Rare penguins star in show
Some of the world's rarest penguins are putting on a show for delighted visitors to Milford Sound.
Visitors and guides aboard Southern Discoveries' Encounter Nature Cruises have spotted the rare Fiordland crested penguin, or tawaki, this month.
Nature guide Dave Newman says he's thrilled to see the Fiordland crested penguins back in Milford Sound again for the nesting season and encouraged by the number of birds spotted.
"There's more penguins this year than we saw last year, which is really positive for the colony and great for our guests as there are only up to 3000 breeding pairs in existence," he says.
Visitors have a good chance of viewing the "wildlife show" over the coming months aboard an Encounter Nature Cruise as it comes close to the colony in Penguin Cove on its way to the entrance of Milford Sound. The aptly named cove is where the penguins live during the breeding season from July to November, and again between January and March to moult. "We'll expect to see the penguins here until November when their chicks are ready to head out to sea," says Newman.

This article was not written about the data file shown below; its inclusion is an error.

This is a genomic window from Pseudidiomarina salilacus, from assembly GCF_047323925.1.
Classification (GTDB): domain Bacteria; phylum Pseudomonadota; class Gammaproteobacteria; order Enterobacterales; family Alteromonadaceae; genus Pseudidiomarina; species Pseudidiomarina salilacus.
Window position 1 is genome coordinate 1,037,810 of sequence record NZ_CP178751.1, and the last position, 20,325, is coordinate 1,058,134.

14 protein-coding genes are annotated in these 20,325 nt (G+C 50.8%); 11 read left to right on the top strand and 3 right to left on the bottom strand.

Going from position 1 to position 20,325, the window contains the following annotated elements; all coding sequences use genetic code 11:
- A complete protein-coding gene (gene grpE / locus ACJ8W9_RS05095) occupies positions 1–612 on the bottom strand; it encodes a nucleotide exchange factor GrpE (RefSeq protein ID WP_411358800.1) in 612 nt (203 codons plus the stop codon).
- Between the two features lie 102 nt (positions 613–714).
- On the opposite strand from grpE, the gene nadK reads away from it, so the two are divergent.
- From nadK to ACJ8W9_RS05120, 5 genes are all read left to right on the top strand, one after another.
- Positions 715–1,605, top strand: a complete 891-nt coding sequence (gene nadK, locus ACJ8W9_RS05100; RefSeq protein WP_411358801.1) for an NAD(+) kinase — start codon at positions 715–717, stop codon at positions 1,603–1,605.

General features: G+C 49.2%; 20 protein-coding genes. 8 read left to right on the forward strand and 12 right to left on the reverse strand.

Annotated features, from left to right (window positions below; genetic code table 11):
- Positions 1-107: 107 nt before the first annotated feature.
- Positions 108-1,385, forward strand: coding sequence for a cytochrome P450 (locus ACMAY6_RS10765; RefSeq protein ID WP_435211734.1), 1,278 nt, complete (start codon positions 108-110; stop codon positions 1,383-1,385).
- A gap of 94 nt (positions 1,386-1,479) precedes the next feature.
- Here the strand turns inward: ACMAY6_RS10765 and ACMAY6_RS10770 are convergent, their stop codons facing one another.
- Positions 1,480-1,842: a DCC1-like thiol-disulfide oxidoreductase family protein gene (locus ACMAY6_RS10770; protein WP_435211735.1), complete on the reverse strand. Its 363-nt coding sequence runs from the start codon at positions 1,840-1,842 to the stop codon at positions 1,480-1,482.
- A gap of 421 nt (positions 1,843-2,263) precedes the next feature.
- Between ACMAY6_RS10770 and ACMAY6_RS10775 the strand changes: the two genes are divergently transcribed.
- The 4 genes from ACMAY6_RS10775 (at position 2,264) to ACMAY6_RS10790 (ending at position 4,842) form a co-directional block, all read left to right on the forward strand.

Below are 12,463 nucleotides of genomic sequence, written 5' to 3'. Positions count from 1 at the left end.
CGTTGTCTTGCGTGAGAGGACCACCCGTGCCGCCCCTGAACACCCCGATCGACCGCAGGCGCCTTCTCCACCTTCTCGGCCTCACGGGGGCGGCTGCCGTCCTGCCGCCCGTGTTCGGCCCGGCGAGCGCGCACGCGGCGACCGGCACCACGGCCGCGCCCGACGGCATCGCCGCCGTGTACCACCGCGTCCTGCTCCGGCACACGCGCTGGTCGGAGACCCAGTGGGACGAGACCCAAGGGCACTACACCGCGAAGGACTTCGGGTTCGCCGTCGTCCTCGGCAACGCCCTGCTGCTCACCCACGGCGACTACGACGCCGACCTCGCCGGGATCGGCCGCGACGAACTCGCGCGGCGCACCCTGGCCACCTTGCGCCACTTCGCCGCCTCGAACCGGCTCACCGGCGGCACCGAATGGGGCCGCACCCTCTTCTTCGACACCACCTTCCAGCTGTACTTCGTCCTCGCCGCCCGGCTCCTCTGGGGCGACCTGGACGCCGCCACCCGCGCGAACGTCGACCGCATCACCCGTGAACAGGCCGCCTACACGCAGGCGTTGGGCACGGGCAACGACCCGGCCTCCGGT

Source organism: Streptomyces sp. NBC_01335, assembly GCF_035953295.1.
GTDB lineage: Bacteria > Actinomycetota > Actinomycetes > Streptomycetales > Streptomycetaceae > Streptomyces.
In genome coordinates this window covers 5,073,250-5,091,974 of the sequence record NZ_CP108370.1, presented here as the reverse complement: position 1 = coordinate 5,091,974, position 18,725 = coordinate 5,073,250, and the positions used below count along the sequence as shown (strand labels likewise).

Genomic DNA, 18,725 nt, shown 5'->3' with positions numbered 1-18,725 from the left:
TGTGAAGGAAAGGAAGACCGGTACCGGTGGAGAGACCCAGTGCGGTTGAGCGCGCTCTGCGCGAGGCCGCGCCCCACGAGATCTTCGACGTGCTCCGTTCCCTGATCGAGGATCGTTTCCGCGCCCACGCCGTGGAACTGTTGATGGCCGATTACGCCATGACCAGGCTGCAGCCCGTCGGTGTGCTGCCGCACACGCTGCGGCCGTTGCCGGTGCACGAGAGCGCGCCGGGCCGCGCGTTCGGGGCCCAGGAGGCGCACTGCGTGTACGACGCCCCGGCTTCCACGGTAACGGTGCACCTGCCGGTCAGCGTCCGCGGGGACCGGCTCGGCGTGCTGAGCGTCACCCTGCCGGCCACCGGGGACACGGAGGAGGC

"There's a real buzz when we first start seeing the penguins. They're a very special bird as they're so rare, we're so lucky to be able to see them. They come ashore and work their way into the thick rainforest, building nests in natural cases or hollowed out trees and forming colonies of up to 10 years."
Penguins seen from the cruises in Milford Sound are often on the exposed rocky shorelines inside the fiord or sometimes spotted on calm days swimming around on the surface of the water in small groups.
Cruisers were also seeing a lot of bottlenose dolphins around the boats.
"They love to play around the bows of our catamarans as well as our Encounter Nature Cruise boat, the Lady Bowen, or swim behind or beside the boats," he says.
A Southern Discoveries kayaking trip into Harrisons Cove is another great way to get really close to wildlife at water level.
“We see penguins and dolphins in this cove all the time and from your kayak you can see straight through the crystal clear water, even spotting starfish lying beneath you,” says Newman.